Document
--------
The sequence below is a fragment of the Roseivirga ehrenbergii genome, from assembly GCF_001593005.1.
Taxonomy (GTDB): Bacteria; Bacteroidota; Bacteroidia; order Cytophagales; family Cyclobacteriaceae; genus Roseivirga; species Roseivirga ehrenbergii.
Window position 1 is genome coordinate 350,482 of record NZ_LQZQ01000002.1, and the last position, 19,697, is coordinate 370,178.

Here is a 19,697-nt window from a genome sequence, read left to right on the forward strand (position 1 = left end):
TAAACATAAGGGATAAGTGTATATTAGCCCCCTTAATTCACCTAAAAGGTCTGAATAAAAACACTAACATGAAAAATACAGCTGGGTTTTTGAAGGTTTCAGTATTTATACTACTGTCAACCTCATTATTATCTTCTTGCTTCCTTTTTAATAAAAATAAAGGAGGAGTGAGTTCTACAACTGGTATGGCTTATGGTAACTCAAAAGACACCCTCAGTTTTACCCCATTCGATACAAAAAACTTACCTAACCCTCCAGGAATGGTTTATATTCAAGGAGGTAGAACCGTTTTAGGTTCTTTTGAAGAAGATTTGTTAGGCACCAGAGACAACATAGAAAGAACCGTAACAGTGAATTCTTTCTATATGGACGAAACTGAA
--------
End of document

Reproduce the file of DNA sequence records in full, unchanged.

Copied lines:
The sequence below is a fragment of the Roseivirga ehrenbergii genome, from assembly GCF_001593005.1.
Taxonomy (GTDB): Bacteria; Bacteroidota; Bacteroidia; order Cytophagales; family Cyclobacteriaceae; genus Roseivirga; species Roseivirga ehrenbergii.
Window position 1 is genome coordinate 350,482 of record NZ_LQZQ01000002.1, and the last position, 19,697, is coordinate 370,178.

Here is a 19,697-nt window from a genome sequence, read left to right on the forward strand (position 1 = left end):
TAAACATAAGGGATAAGTGTATATTAGCCCCCTTAATTCACCTAAAAGGTCTGAATAAAAACACTAACATGAAAAATACAGCTGGGTTTTTGAAGGTTTCAGTATTTATACTACTGTCAACCTCATTATTATCTTCTTGCTTCCTTTTTAATAAAAATAAAGGAGGAGTGAGTTCTACAACTGGTATGGCTTATGGTAACTCAAAAGACACCCTCAGTTTTACCCCATTCGATACAAAAAACTTACCTAACCCTCCAGGAATGGTTTATATTCAAGGAGGTAGAACCGTTTTAGGTTCTTTTGAAGAAGATTTGTTAGGCACCAGAGACAACATAGAAAGAACCGTAACAGTGAATTCTTTCTATATGGACGAAACTGAA